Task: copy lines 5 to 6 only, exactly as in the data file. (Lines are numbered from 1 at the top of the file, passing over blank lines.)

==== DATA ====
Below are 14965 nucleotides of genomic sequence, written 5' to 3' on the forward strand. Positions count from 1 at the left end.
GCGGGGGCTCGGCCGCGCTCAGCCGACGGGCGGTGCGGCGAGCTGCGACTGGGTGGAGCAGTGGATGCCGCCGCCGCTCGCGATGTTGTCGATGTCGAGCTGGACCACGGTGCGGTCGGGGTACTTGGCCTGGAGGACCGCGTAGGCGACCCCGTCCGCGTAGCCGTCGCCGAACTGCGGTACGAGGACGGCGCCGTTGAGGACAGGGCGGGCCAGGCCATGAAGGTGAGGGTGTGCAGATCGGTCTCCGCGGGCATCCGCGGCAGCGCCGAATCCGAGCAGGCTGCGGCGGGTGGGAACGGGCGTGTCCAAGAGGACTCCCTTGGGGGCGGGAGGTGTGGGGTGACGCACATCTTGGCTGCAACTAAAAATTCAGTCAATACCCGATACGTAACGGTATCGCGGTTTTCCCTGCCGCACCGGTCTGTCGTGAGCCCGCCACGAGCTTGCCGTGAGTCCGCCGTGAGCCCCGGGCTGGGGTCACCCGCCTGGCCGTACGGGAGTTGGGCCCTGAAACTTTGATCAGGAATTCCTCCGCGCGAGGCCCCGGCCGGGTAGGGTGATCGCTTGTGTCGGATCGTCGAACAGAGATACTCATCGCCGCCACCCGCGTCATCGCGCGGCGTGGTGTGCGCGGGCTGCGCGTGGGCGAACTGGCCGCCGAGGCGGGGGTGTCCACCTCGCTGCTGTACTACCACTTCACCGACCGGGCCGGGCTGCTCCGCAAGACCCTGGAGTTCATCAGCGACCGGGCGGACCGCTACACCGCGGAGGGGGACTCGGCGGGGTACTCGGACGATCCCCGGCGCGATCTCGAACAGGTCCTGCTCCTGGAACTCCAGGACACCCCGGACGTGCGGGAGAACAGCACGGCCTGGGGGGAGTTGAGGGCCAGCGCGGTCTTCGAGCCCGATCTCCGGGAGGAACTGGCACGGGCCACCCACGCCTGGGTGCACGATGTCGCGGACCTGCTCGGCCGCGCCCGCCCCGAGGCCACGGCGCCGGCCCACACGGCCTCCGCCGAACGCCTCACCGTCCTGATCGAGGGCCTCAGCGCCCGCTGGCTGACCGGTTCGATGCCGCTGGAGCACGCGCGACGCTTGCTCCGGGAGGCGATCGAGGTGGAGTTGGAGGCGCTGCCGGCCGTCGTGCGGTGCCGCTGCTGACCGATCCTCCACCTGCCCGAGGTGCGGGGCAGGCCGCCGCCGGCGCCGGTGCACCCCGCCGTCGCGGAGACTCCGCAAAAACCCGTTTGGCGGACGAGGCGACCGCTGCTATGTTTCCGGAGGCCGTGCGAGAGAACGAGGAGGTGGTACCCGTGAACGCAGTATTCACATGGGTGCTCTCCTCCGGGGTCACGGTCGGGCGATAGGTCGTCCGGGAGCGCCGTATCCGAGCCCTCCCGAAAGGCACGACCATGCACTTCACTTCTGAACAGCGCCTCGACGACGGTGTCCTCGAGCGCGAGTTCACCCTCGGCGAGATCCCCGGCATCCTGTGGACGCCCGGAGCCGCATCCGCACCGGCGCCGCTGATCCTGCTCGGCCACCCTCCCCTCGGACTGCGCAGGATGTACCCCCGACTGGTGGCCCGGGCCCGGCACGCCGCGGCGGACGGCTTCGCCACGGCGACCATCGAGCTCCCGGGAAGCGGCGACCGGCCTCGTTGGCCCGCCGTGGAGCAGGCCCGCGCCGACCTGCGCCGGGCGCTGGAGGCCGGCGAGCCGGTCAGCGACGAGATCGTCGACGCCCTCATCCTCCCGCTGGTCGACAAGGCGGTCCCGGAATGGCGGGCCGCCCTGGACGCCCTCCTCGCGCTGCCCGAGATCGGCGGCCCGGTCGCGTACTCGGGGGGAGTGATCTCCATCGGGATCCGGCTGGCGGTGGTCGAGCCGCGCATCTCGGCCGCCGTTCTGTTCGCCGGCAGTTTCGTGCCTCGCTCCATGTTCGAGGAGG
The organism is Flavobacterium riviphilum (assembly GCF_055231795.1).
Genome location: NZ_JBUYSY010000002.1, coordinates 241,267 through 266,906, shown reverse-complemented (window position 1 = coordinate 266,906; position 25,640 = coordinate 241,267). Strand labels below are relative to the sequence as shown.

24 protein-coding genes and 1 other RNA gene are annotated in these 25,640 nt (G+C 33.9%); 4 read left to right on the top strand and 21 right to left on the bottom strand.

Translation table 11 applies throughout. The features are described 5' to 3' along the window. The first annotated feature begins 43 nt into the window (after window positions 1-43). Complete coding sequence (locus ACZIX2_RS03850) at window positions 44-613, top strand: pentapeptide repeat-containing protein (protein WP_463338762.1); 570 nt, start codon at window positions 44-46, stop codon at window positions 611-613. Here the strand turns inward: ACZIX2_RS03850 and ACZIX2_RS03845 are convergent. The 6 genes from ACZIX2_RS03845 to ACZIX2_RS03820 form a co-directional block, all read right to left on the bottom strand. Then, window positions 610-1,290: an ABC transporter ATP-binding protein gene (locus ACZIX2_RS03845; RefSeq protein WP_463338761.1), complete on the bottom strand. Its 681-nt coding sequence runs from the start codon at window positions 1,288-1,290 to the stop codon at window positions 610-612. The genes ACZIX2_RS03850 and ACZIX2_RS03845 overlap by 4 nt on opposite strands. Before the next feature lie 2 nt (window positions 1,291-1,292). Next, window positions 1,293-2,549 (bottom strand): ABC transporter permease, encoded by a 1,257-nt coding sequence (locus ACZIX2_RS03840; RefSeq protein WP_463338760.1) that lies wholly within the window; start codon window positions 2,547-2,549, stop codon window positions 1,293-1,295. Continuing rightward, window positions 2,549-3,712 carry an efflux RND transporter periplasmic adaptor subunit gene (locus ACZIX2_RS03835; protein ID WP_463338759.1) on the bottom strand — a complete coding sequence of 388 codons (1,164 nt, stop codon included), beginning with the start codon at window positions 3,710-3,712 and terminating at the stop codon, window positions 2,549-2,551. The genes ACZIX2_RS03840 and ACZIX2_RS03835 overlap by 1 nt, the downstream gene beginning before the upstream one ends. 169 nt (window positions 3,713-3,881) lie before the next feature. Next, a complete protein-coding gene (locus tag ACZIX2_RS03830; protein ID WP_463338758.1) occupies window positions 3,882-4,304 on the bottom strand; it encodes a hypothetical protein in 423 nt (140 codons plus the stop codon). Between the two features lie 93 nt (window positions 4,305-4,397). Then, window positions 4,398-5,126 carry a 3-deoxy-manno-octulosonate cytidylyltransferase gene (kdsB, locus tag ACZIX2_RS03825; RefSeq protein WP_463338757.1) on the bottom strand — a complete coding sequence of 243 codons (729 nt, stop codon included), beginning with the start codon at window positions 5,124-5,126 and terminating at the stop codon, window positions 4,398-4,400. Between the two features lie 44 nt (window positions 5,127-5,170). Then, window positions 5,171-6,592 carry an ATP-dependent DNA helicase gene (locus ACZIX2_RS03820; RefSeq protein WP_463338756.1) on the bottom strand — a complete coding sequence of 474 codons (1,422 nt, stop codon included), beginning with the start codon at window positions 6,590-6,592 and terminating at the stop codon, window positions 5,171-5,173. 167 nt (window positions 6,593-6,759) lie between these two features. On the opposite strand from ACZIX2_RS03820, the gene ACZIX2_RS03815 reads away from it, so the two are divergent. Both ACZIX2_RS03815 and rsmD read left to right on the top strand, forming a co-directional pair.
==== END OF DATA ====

24 protein-coding genes and 1 other RNA gene are annotated in these 25,640 nt (G+C 33.9%); 4 read left to right on the top strand and 21 right to left on the bottom strand.

Translation table 11 applies throughout. The features are described 5' to 3' along the window. The first annotated feature begins 43 nt into the window (after window positions 1-43). Complete coding sequence (locus ACZIX2_RS03850) at window positions 44-613, top strand: pentapeptide repeat-containing protein (protein WP_463338762.1); 570 nt, start codon at window positions 44-46, stop codon at window positions 611-613. Here the strand turns inward: ACZIX2_RS03850 and ACZIX2_RS03845 are convergent. The 6 genes from ACZIX2_RS03845 to ACZIX2_RS03820 form a co-directional block, all read right to left on the bottom strand. Then, window positions 610-1,290: an ABC transporter ATP-binding protein gene (locus ACZIX2_RS03845; RefSeq protein WP_463338761.1), complete on the bottom strand. Its 681-nt coding sequence runs from the start codon at window positions 1,288-1,290 to the stop codon at window positions 610-612. The genes ACZIX2_RS03850 and ACZIX2_RS03845 overlap by 4 nt on opposite strands. Before the next feature lie 2 nt (window positions 1,291-1,292). Next, window positions 1,293-2,549 (bottom strand): ABC transporter permease, encoded by a 1,257-nt coding sequence (locus ACZIX2_RS03840; RefSeq protein WP_463338760.1) that lies wholly within the window; start codon window positions 2,547-2,549, stop codon window positions 1,293-1,295. Continuing rightward, window positions 2,549-3,712 carry an efflux RND transporter periplasmic adaptor subunit gene (locus ACZIX2_RS03835; protein ID WP_463338759.1) on the bottom strand — a complete coding sequence of 388 codons (1,164 nt, stop codon included), beginning with the start codon at window positions 3,710-3,712 and terminating at the stop codon, window positions 2,549-2,551. The genes ACZIX2_RS03840 and ACZIX2_RS03835 overlap by 1 nt, the downstream gene beginning before the upstream one ends. 169 nt (window positions 3,713-3,881) lie before the next feature. Next, a complete protein-coding gene (locus tag ACZIX2_RS03830; protein ID WP_463338758.1) occupies window positions 3,882-4,304 on the bottom strand; it encodes a hypothetical protein in 423 nt (140 codons plus the stop codon). Between the two features lie 93 nt (window positions 4,305-4,397). Then, window positions 4,398-5,126 carry a 3-deoxy-manno-octulosonate cytidylyltransferase gene (kdsB, locus tag ACZIX2_RS03825; RefSeq protein WP_463338757.1) on the bottom strand — a complete coding sequence of 243 codons (729 nt, stop codon included), beginning with the start codon at window positions 5,124-5,126 and terminating at the stop codon, window positions 4,398-4,400. Between the two features lie 44 nt (window positions 5,127-5,170). Then, window positions 5,171-6,592 carry an ATP-dependent DNA helicase gene (locus ACZIX2_RS03820; RefSeq protein WP_463338756.1) on the bottom strand — a complete coding sequence of 474 codons (1,422 nt, stop codon included), beginning with the start codon at window positions 6,590-6,592 and terminating at the stop codon, window positions 5,171-5,173. 167 nt (window positions 6,593-6,759) lie between these two features. On the opposite strand from ACZIX2_RS03820, the gene ACZIX2_RS03815 reads away from it, so the two are divergent. Both ACZIX2_RS03815 and rsmD read left to right on the top strand, forming a co-directional pair.